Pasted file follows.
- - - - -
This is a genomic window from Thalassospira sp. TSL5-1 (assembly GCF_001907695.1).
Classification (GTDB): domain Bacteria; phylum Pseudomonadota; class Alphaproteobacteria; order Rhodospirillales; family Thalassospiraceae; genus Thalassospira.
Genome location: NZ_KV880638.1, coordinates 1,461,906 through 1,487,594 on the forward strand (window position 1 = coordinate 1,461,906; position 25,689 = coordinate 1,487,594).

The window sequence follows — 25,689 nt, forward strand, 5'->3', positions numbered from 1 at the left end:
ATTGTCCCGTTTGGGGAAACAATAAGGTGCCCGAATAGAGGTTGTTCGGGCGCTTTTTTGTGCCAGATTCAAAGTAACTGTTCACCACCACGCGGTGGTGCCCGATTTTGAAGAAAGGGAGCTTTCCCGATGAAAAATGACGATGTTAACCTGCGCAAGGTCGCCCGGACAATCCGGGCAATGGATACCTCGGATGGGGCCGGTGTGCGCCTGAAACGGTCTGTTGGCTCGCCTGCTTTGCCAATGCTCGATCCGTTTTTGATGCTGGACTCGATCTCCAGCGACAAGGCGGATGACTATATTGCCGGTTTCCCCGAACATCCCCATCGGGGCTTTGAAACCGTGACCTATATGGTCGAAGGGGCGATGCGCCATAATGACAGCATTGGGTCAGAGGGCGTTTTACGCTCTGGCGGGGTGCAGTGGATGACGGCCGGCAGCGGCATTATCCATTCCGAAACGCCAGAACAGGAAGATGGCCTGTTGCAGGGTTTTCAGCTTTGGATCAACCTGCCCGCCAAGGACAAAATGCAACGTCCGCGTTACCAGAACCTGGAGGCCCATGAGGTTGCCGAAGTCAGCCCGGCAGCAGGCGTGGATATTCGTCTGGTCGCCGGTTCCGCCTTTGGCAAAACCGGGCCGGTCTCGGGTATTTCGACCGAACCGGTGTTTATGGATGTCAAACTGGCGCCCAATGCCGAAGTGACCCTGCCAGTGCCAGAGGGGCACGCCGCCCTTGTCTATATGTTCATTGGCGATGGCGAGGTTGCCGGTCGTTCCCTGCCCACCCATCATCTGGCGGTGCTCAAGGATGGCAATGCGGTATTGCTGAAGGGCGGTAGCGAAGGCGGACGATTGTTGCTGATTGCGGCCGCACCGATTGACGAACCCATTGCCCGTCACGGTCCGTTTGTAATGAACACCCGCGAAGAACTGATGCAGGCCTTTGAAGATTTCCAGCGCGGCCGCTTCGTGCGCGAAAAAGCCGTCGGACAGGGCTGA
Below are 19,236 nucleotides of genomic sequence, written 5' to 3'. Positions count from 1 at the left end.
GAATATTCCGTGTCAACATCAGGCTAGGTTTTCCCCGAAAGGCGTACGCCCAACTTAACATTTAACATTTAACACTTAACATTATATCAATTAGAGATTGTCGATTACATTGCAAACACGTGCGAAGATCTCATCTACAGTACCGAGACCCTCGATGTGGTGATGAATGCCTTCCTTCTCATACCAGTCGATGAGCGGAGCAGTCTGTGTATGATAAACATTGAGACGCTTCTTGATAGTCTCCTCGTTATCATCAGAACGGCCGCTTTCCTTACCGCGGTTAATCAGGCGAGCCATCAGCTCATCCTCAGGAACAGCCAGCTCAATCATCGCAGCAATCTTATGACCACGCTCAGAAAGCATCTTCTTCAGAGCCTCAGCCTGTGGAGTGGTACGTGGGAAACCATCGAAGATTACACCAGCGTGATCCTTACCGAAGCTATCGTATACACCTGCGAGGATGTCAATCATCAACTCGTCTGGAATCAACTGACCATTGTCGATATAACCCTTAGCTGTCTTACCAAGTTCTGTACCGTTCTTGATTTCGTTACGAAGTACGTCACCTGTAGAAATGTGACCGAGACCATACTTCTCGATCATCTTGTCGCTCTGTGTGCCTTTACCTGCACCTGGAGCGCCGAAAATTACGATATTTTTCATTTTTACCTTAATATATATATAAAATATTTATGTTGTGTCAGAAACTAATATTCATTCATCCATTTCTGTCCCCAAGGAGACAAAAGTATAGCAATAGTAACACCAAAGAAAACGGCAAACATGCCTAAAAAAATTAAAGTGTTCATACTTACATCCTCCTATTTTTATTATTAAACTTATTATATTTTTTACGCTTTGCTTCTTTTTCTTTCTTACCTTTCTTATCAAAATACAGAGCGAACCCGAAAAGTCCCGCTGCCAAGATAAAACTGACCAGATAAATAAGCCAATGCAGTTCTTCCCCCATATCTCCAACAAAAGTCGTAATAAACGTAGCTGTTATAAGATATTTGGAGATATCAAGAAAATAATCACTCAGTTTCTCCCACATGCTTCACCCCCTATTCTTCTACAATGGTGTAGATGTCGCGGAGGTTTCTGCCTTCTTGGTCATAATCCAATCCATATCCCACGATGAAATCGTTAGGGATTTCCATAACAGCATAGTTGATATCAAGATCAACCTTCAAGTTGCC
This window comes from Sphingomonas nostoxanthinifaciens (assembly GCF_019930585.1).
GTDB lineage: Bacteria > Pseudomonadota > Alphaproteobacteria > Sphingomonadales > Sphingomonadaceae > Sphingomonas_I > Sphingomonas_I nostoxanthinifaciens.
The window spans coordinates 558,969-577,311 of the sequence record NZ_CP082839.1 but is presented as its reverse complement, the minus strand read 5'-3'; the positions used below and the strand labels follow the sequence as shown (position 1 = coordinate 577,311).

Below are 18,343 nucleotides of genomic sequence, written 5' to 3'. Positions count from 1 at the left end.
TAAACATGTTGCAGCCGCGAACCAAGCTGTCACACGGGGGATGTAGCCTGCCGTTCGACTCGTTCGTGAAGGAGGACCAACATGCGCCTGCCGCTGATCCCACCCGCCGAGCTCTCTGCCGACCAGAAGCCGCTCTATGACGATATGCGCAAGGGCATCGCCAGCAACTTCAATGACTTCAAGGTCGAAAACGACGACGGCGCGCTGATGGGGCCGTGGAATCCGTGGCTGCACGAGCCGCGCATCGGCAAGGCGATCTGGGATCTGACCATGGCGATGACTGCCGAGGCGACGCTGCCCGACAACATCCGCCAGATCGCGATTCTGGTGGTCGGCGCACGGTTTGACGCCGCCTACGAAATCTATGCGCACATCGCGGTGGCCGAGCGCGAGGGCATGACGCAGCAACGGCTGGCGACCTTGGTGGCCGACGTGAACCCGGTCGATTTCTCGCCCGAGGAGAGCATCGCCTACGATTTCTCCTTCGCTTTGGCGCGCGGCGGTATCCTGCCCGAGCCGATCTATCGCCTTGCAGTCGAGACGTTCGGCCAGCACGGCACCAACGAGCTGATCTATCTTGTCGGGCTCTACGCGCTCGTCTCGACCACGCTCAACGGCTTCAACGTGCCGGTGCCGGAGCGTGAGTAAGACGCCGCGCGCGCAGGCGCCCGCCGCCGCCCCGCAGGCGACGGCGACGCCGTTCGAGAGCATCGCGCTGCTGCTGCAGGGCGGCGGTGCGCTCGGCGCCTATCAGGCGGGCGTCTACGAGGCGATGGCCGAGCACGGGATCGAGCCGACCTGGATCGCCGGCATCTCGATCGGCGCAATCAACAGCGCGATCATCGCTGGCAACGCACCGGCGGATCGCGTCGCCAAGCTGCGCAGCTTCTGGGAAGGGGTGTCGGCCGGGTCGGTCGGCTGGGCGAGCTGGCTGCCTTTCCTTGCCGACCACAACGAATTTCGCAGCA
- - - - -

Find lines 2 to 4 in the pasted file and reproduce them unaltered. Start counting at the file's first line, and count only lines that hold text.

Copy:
Classification (GTDB): domain Bacteria; phylum Pseudomonadota; class Alphaproteobacteria; order Rhodospirillales; family Thalassospiraceae; genus Thalassospira.
Genome location: NZ_KV880638.1, coordinates 1,461,906 through 1,487,594 on the forward strand (window position 1 = coordinate 1,461,906; position 25,689 = coordinate 1,487,594).

The window sequence follows — 25,689 nt, forward strand, 5'->3', positions numbered from 1 at the left end: